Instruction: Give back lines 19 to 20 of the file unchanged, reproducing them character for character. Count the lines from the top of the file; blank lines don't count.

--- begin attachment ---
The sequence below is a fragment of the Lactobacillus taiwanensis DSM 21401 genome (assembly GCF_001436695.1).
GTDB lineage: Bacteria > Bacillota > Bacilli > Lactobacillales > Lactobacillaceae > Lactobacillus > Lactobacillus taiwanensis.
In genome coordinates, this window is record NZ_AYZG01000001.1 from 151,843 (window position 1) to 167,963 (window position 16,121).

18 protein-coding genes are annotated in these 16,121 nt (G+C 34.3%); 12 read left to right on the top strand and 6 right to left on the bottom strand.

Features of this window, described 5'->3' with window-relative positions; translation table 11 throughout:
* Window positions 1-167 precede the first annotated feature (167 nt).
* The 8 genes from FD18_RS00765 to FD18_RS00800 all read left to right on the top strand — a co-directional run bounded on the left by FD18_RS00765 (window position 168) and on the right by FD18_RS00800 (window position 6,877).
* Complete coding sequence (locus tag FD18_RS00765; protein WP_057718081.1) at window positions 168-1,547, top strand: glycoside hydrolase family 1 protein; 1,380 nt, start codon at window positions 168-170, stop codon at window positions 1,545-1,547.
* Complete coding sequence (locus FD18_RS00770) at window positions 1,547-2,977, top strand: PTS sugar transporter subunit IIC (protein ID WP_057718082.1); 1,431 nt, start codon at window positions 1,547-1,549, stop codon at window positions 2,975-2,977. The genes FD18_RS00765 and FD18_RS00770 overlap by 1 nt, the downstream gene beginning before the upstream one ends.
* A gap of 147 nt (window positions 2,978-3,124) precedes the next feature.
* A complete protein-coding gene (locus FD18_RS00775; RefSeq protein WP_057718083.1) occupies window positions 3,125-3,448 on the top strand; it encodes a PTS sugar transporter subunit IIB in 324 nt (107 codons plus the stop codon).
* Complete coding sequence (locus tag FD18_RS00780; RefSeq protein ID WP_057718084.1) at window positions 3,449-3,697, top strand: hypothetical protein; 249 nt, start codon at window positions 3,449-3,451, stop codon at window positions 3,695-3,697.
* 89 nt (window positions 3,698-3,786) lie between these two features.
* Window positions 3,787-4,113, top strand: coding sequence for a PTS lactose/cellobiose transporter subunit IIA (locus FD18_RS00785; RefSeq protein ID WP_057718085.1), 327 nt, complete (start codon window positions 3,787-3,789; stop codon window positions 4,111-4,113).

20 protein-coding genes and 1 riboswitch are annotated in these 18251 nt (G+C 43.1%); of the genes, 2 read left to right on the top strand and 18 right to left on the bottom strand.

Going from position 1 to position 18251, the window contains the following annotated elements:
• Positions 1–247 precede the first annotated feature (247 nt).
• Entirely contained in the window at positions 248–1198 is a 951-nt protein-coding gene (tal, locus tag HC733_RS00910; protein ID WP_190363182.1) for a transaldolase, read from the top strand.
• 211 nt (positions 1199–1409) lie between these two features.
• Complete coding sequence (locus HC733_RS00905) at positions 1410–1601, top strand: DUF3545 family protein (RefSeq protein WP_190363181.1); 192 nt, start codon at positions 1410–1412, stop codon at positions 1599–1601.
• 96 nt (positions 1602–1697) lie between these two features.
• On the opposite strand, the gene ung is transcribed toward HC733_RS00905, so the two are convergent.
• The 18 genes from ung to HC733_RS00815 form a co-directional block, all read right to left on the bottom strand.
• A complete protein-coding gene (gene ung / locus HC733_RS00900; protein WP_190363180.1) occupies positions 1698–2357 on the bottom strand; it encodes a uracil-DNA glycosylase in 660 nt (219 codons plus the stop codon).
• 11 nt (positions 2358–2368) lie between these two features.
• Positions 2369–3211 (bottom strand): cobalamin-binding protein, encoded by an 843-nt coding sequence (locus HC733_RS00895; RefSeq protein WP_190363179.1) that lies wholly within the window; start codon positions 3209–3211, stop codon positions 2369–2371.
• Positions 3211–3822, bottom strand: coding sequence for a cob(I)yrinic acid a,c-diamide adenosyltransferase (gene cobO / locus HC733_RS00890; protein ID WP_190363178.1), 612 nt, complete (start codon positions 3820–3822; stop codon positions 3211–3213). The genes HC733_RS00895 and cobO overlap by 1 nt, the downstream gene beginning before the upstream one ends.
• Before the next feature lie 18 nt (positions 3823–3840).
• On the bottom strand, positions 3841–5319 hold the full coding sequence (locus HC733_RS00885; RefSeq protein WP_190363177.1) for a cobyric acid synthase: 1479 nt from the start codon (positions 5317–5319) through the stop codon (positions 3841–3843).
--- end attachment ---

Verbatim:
• 211 nt (positions 1199–1409) lie between these two features.
• Complete coding sequence (locus HC733_RS00905) at positions 1410–1601, top strand: DUF3545 family protein (RefSeq protein WP_190363181.1); 192 nt, start codon at positions 1410–1412, stop codon at positions 1599–1601.